Lawrence A. Molnar (Calvin College), David E. Dunn (U.C. Berkeley), and
Jon T. Niehof (Calvin College)
to be presented at the 31st Annual Meeting of the Division for Planetary Sciences, October 10-15, 1999
In Fall 1998 we made Very Large Array observations of Saturn's rings (inclination 15 degr.) at seven wavelengths from 0.7 to 20 cm. The total observing time (four full tracks) was greater than that of our two earlier epochs (1995 and 1997) combined, so that these observations have both greater dynamic range as well as more complete wavelength coverage. We will present the first maps of these observations, and compare them with model maps using the radiative transfer code described in Dunn et al. (this conference).
The most striking new result is the variation of the optical depth of the A ring across the disk of the planet. We interpret this as due to ring wakes that appear more transparent the closer the viewing angle is to end on. By contrast we place strict upper limits on such variation in the C ring, and therefore rule out the presence of similar wakes in that ring. (The B ring shows no variation either, but no conclusions may be drawn about wakes there due to the high optical depth.)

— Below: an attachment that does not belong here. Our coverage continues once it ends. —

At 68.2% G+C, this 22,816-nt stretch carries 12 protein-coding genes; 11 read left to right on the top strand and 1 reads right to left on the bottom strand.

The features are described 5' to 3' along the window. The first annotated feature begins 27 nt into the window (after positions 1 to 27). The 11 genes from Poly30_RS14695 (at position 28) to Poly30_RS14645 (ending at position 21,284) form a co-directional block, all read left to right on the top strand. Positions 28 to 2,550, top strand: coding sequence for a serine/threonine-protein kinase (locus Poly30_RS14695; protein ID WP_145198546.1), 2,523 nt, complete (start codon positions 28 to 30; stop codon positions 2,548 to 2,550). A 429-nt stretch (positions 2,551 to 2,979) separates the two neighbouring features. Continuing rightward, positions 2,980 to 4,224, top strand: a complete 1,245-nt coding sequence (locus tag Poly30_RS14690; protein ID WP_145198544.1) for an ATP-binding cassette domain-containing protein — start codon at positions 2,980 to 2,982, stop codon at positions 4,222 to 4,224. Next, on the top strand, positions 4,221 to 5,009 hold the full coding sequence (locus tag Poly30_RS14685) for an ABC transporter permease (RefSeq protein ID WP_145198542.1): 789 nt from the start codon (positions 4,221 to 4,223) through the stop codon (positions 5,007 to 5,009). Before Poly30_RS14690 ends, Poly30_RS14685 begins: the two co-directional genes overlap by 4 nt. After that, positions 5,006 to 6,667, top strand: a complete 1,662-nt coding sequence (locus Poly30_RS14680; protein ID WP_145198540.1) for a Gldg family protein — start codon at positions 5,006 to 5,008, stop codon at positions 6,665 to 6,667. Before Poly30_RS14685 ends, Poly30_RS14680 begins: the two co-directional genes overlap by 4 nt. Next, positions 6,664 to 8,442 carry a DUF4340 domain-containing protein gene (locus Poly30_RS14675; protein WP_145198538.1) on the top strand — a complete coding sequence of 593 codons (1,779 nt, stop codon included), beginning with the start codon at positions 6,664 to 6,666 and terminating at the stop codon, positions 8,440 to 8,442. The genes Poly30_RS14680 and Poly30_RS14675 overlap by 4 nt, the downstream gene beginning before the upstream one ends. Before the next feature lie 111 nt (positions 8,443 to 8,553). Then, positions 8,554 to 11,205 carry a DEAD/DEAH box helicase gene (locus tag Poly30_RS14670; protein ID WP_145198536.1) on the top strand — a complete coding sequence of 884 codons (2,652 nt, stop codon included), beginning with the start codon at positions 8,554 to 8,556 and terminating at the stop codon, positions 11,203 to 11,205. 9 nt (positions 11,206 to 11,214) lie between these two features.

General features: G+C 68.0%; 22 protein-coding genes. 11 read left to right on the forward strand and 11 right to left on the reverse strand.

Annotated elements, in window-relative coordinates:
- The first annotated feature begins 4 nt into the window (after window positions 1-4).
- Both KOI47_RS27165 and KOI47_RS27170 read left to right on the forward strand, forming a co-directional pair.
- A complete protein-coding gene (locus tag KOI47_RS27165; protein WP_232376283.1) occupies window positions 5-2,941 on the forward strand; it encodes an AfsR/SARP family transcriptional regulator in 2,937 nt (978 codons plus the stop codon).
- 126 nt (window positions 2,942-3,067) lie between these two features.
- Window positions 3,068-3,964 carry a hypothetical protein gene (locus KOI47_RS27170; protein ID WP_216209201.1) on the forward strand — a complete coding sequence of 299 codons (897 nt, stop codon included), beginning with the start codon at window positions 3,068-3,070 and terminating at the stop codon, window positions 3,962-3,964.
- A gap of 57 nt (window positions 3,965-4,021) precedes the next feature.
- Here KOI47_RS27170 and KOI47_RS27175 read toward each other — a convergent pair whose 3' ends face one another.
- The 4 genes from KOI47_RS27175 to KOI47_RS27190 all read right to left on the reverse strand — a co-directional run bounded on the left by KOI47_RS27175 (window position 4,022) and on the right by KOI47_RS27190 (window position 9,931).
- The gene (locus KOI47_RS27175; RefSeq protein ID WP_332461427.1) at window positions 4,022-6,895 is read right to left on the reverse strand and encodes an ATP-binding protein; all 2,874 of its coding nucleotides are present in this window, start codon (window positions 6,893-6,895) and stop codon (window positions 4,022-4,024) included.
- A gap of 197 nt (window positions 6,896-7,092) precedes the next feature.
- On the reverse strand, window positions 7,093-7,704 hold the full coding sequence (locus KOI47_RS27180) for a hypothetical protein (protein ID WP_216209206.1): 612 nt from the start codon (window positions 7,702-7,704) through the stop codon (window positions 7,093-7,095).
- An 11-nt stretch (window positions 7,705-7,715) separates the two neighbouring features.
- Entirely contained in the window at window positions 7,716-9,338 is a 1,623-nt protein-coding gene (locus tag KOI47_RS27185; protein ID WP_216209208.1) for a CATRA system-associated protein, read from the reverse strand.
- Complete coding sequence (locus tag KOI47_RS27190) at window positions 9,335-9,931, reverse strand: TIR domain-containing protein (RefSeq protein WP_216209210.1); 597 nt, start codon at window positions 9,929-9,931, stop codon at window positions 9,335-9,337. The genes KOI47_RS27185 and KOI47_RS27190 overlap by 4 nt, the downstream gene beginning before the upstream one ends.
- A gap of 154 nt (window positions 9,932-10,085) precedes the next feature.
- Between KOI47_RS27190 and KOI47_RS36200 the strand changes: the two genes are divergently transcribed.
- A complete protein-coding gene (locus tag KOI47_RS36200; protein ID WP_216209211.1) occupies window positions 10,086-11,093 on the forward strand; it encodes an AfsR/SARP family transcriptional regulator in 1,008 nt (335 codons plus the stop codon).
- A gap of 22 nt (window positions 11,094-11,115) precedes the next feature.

These results are consistent with the expectations of dynamical simulations that wakes should form in the A ring, but not in the C ring where the Keplerian shear is greater. They are also independent of the results of Dunn et al. showing a radial gradient in the ring scattering properties consistent with particle clumping in the A ring, another expectation of dynamical simulations.
Finally, comparison of these results to measurements at smaller inclinations will be used to constrain the ratio of wake heights to separations.